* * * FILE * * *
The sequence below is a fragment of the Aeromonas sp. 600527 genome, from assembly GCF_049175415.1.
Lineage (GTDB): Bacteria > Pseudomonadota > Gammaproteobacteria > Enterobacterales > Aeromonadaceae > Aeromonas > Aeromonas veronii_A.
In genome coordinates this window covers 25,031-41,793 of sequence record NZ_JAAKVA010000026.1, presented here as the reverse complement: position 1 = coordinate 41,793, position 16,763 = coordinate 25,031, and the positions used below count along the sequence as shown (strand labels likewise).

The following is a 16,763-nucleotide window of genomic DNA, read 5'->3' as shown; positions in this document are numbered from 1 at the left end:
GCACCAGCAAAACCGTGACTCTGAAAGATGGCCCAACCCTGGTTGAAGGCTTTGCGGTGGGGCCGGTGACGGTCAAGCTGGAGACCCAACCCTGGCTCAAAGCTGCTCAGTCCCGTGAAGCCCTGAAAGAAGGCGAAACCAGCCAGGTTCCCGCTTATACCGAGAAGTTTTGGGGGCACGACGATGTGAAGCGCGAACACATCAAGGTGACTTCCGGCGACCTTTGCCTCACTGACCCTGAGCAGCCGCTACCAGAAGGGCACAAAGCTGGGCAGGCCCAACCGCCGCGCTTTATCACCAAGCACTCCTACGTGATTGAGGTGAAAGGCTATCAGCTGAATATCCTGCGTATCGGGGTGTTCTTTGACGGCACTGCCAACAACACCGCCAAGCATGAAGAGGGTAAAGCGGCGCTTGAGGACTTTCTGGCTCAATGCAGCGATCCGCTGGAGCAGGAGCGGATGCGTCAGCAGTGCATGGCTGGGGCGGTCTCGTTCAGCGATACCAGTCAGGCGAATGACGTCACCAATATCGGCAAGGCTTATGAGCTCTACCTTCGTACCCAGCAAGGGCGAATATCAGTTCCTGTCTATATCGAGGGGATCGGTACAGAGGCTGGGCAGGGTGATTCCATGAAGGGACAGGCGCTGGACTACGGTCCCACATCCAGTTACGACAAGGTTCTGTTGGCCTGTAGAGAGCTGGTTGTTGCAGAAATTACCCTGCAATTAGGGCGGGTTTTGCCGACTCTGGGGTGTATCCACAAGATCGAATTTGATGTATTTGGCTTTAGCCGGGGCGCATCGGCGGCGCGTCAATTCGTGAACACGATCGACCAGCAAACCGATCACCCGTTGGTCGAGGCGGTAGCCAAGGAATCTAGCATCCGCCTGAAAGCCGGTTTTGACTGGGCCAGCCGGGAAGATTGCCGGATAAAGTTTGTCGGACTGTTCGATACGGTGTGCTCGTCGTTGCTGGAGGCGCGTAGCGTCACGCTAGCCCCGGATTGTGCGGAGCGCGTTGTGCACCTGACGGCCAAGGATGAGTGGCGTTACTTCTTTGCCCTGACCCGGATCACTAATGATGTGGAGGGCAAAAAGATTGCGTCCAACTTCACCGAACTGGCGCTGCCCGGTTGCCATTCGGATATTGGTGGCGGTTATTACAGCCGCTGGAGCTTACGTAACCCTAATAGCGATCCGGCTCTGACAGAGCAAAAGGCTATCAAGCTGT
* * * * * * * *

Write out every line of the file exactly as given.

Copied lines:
The sequence below is a fragment of the Aeromonas sp. 600527 genome, from assembly GCF_049175415.1.
Lineage (GTDB): Bacteria > Pseudomonadota > Gammaproteobacteria > Enterobacterales > Aeromonadaceae > Aeromonas > Aeromonas veronii_A.
In genome coordinates this window covers 25,031-41,793 of sequence record NZ_JAAKVA010000026.1, presented here as the reverse complement: position 1 = coordinate 41,793, position 16,763 = coordinate 25,031, and the positions used below count along the sequence as shown (strand labels likewise).

The following is a 16,763-nucleotide window of genomic DNA, read 5'->3' as shown; positions in this document are numbered from 1 at the left end:
GCACCAGCAAAACCGTGACTCTGAAAGATGGCCCAACCCTGGTTGAAGGCTTTGCGGTGGGGCCGGTGACGGTCAAGCTGGAGACCCAACCCTGGCTCAAAGCTGCTCAGTCCCGTGAAGCCCTGAAAGAAGGCGAAACCAGCCAGGTTCCCGCTTATACCGAGAAGTTTTGGGGGCACGACGATGTGAAGCGCGAACACATCAAGGTGACTTCCGGCGACCTTTGCCTCACTGACCCTGAGCAGCCGCTACCAGAAGGGCACAAAGCTGGGCAGGCCCAACCGCCGCGCTTTATCACCAAGCACTCCTACGTGATTGAGGTGAAAGGCTATCAGCTGAATATCCTGCGTATCGGGGTGTTCTTTGACGGCACTGCCAACAACACCGCCAAGCATGAAGAGGGTAAAGCGGCGCTTGAGGACTTTCTGGCTCAATGCAGCGATCCGCTGGAGCAGGAGCGGATGCGTCAGCAGTGCATGGCTGGGGCGGTCTCGTTCAGCGATACCAGTCAGGCGAATGACGTCACCAATATCGGCAAGGCTTATGAGCTCTACCTTCGTACCCAGCAAGGGCGAATATCAGTTCCTGTCTATATCGAGGGGATCGGTACAGAGGCTGGGCAGGGTGATTCCATGAAGGGACAGGCGCTGGACTACGGTCCCACATCCAGTTACGACAAGGTTCTGTTGGCCTGTAGAGAGCTGGTTGTTGCAGAAATTACCCTGCAATTAGGGCGGGTTTTGCCGACTCTGGGGTGTATCCACAAGATCGAATTTGATGTATTTGGCTTTAGCCGGGGCGCATCGGCGGCGCGTCAATTCGTGAACACGATCGACCAGCAAACCGATCACCCGTTGGTCGAGGCGGTAGCCAAGGAATCTAGCATCCGCCTGAAAGCCGGTTTTGACTGGGCCAGCCGGGAAGATTGCCGGATAAAGTTTGTCGGACTGTTCGATACGGTGTGCTCGTCGTTGCTGGAGGCGCGTAGCGTCACGCTAGCCCCGGATTGTGCGGAGCGCGTTGTGCACCTGACGGCCAAGGATGAGTGGCGTTACTTCTTTGCCCTGACCCGGATCACTAATGATGTGGAGGGCAAAAAGATTGCGTCCAACTTCACCGAACTGGCGCTGCCCGGTTGCCATTCGGATATTGGTGGCGGTTATTACAGCCGCTGGAGCTTACGTAACCCTAATAGCGATCCGGCTCTGACAGAGCAAAAGGCTATCAAGCTGT